Heroes

Neal and Rebekah Neal and Rebekah Payne have been separated for two years and recently reunited in Ethiopia for a brief time.
Rebekah lives in Addis Ababa Ethiopia where she operates LeaMcD Educational Services for the Deaf of Ethiopia while Neal stays in the USA and drives a truck. He sends all the income he doesn’t need for survival to Rebekah for operation of the school.
The deaf youth are taught by deaf teachers and have a much better rate of success in passing national exams than those who only attend government schools. At the present time students receive tutoring and augment the teaching they receive from mission and government schools.
There is also employment training, employment placement and many other programs dedicated not only to deaf young people but also the “older” deaf including a deaf pastor, sign language training for families of the deaf,  and a classroom opened on Sunday where the deaf conduct their own church services.
Rebekah lives in a room at the school compound and Neal lives in the sleeper cab of his truck.
“No good deed is left unpunished”. Is an oft repeated phrase some would apply to Neal and Rebekah. They, however, subscribe to a different way of thinking. God’s Word. “Let us not be weary in well doing.” (Galations 6:8) is much more appropriate to them.
Recently there have been several unfounded legal “attacks” on LeaMcD of a very personal nature to Rebekah, the result of the necessity of removing several nonproductive, rebellious staff nearly two years ago.

For about seventeen years Ethiopia was a communist state. It is also the fourth poorest country in the world. The prevailing attitude among so many is: “White Americans and white Europeans are rich and we deserve some of their money.”

Bribes paid to judges and other government officials is an almost routine way of doing business. A few weeks ago Rebekah was hours away from a jail sentence because of this. Legal adviser Ejigu (say eh jee goo) Gabre-Michael has done a superb job of defending LeaMcD and getting the complaints removed one by one as they surface. He also has been very patient to wait for payment.

If you can, please help with this.Otherwise it will be necessary to stop paying rent on one of the two compounds which will result in the loss of classrooms and opportunity for the young deaf.
There is further financial burden due to the loss of Neal’s income while he visited, plus the travel costs incurred.

The current need to cover these issues is $6,000 U.S.

Visit to Ethiopia

 

Holland House Restaurant

Holland House Restaurant

The first two and a half weeks in October 2008 Charlie journeyed to Addis Ababa Ethiopia to visit LeaMcD Educational Services for the Deaf of Ethiopia and learn more about the “work” there.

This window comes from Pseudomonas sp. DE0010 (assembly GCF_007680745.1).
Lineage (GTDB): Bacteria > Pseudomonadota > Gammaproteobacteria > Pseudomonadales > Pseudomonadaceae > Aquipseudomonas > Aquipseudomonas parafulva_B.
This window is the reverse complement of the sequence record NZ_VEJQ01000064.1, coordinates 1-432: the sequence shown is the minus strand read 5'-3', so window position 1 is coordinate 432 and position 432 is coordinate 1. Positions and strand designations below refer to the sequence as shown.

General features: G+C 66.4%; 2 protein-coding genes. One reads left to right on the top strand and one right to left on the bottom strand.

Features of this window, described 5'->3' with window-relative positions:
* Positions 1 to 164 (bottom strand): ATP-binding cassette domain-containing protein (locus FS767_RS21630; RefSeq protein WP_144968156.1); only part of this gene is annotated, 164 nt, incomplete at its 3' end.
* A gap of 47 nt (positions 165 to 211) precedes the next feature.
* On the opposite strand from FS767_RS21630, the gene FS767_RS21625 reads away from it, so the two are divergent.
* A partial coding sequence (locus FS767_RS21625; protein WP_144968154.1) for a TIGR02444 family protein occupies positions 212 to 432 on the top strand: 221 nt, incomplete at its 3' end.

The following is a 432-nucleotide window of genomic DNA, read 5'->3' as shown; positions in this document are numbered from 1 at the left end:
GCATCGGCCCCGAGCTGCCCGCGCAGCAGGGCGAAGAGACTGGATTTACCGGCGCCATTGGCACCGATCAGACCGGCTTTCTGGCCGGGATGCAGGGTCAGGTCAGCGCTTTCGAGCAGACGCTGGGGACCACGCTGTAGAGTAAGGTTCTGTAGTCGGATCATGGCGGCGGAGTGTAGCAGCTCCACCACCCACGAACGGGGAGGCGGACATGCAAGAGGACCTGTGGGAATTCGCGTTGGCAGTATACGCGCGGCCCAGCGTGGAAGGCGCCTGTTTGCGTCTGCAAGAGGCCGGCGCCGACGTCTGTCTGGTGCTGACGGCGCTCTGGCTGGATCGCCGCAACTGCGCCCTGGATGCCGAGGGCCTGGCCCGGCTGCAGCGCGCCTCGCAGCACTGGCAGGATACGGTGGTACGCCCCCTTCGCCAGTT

The flights were uneventful though there were some long layovers. It was nice to meet people from other places and chat. Two couples at the airport in Amsterdam were on their way from the USA Ethiopia to meet and “bring home” their adopted children.

A teenage girl was on her way to visit her grandmother in Malaysia before going to school after which she intends to follow in the footsteps of her parents, Christian missionaries.

The situation at Bole Airport was more chaotic than I remembered, I suppose because most planes land at night and on a previous visit it was earlier in the day.

Rebekah Payne, founder and director of LeaMcD Educational Services of Ethiopia had told me transportation would be waiting or me but we had no way to communicate and we had never met. It bothered me that I had no Ethiopian money or phone. I did not want to be stranded at the airport in this city of five million people, a dozen traffic lights and almost no street names. If I had been able to hire a cab I could not have given directions to the driver.

Finally the confusion inside the terminal was mostly behind me. Someone had “snatched” away the cart my bags had been on while they went through the X ray machine and I gathered them up, broken straps and all, and clumsily, laboriously, headed for the exit.

What a relief to see Rebekah, (I had seen photos) Christina, who I had met on our previous visit, and Roy, Christina’s husband (who I had not met) waiting just outside the exit waving excitedly to me.

We loaded my gear into Christina’s car and drove to Holland House restaurant near the school compound for a long and joyful visit.

While we were eating Roy, a British expatriate, explained to me an Ethiopian custom which was new to me. In Ethiopia utensils are not employed while eating, only fingers. Christina, a beautiful native Ethiopian lady wished to engage in a local custom; feed me, the honored guest. I sat there wile she gently placed food into my mouth that she had scooped from her plate.

It was a humbling experience, one I will never forget and indeed, a memory I will cherish.

The entry gate into LeaMcD compound is in the shadows and there is no light. As the car stopped two figures emerged from the dark and began to take hold of my belongings. Christina was concerned and said “How many bags do you have?” She was alarmed and afraid mybelongings would soon be gone.

I told her and we entered the gate.

What a relief to learn that the fellows were both LeaMcD guards, helping us.